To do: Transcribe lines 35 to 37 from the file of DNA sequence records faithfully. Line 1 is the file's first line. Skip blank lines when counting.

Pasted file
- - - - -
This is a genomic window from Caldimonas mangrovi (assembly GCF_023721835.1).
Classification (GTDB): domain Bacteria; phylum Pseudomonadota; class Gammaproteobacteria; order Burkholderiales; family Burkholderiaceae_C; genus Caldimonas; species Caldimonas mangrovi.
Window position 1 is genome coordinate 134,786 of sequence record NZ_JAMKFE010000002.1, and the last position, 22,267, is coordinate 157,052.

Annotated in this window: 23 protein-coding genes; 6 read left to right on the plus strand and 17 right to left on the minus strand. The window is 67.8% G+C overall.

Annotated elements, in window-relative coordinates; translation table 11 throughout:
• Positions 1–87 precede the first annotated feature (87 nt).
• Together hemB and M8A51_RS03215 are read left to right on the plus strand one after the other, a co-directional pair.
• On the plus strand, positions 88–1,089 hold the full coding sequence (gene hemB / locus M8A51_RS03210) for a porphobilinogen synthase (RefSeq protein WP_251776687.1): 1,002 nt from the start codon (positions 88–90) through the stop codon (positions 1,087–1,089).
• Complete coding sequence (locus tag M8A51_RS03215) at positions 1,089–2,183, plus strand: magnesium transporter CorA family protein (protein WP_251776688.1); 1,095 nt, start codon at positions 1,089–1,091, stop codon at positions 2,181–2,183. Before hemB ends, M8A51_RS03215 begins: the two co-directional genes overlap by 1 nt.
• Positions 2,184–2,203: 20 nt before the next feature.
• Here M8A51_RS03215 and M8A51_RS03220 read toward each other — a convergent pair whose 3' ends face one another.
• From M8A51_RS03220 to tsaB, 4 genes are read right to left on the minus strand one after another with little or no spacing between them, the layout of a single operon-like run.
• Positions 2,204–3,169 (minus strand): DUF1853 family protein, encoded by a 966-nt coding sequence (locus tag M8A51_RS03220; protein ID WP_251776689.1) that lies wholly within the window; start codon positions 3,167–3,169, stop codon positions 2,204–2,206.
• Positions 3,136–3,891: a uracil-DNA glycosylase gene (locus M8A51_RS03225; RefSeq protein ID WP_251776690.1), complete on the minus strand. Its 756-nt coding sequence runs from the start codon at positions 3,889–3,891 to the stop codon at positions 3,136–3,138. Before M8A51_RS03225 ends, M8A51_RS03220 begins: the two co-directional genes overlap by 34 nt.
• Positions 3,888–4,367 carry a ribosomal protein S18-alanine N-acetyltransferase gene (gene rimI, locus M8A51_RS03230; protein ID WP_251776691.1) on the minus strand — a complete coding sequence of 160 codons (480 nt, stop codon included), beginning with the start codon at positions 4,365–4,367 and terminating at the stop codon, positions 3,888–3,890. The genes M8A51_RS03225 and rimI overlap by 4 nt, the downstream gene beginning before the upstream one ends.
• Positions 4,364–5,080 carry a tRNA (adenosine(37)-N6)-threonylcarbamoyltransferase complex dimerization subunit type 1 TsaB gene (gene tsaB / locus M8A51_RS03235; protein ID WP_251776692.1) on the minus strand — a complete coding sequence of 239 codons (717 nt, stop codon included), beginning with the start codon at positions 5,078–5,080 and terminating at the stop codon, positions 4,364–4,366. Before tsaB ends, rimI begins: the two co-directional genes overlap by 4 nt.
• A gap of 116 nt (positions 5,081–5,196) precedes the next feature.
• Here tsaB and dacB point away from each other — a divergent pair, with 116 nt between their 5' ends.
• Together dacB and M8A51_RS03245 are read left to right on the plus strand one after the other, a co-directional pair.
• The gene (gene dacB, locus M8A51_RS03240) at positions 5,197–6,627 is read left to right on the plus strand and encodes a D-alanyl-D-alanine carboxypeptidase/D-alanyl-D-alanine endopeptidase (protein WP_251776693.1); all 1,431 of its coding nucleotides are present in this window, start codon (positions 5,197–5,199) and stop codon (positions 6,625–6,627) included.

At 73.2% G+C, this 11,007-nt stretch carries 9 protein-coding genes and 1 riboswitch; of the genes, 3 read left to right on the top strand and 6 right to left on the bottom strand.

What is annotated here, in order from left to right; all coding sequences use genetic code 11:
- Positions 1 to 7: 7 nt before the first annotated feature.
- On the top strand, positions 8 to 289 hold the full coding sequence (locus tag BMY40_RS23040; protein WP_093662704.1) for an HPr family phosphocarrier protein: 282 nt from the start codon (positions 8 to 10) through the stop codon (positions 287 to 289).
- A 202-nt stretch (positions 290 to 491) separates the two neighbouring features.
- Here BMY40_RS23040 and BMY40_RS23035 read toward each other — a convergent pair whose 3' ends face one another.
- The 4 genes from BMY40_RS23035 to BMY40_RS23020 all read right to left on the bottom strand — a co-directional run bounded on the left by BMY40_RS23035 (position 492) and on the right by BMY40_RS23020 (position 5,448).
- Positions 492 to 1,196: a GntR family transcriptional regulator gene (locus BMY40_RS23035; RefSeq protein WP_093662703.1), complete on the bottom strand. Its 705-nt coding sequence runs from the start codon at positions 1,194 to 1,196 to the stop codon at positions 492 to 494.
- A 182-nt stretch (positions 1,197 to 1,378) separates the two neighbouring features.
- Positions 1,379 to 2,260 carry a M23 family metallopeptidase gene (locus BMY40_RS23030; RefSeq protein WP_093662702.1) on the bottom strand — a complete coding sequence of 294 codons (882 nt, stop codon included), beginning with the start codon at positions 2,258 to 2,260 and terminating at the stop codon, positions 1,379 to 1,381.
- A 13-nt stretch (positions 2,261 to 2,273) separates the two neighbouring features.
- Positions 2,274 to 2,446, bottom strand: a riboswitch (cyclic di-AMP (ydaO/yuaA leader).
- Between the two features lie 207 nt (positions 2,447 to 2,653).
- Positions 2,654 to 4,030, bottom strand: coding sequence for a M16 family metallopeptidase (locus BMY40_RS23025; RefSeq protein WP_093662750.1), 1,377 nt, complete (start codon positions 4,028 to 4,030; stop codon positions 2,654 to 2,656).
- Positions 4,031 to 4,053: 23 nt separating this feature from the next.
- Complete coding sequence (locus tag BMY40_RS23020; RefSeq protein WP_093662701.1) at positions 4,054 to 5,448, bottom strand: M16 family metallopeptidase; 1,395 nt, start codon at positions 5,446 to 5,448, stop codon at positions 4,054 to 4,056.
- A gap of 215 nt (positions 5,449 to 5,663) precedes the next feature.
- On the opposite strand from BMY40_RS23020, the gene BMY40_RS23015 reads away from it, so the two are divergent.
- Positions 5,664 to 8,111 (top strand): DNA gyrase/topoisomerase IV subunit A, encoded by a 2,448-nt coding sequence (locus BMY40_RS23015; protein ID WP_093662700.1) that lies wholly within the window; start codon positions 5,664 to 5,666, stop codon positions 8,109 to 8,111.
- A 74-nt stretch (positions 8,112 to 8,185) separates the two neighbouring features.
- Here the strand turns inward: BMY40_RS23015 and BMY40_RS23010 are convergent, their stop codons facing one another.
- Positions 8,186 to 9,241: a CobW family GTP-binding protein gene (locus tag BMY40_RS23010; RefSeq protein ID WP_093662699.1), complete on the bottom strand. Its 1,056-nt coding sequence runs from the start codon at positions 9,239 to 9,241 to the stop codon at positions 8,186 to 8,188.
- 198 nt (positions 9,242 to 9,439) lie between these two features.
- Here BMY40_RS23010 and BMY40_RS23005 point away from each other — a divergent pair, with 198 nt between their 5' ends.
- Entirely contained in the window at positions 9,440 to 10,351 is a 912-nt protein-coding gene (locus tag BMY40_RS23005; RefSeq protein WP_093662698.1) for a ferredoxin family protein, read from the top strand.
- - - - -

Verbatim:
- Positions 4,031 to 4,053: 23 nt separating this feature from the next.
- Complete coding sequence (locus tag BMY40_RS23020; RefSeq protein WP_093662701.1) at positions 4,054 to 5,448, bottom strand: M16 family metallopeptidase; 1,395 nt, start codon at positions 5,446 to 5,448, stop codon at positions 4,054 to 4,056.
- A gap of 215 nt (positions 5,449 to 5,663) precedes the next feature.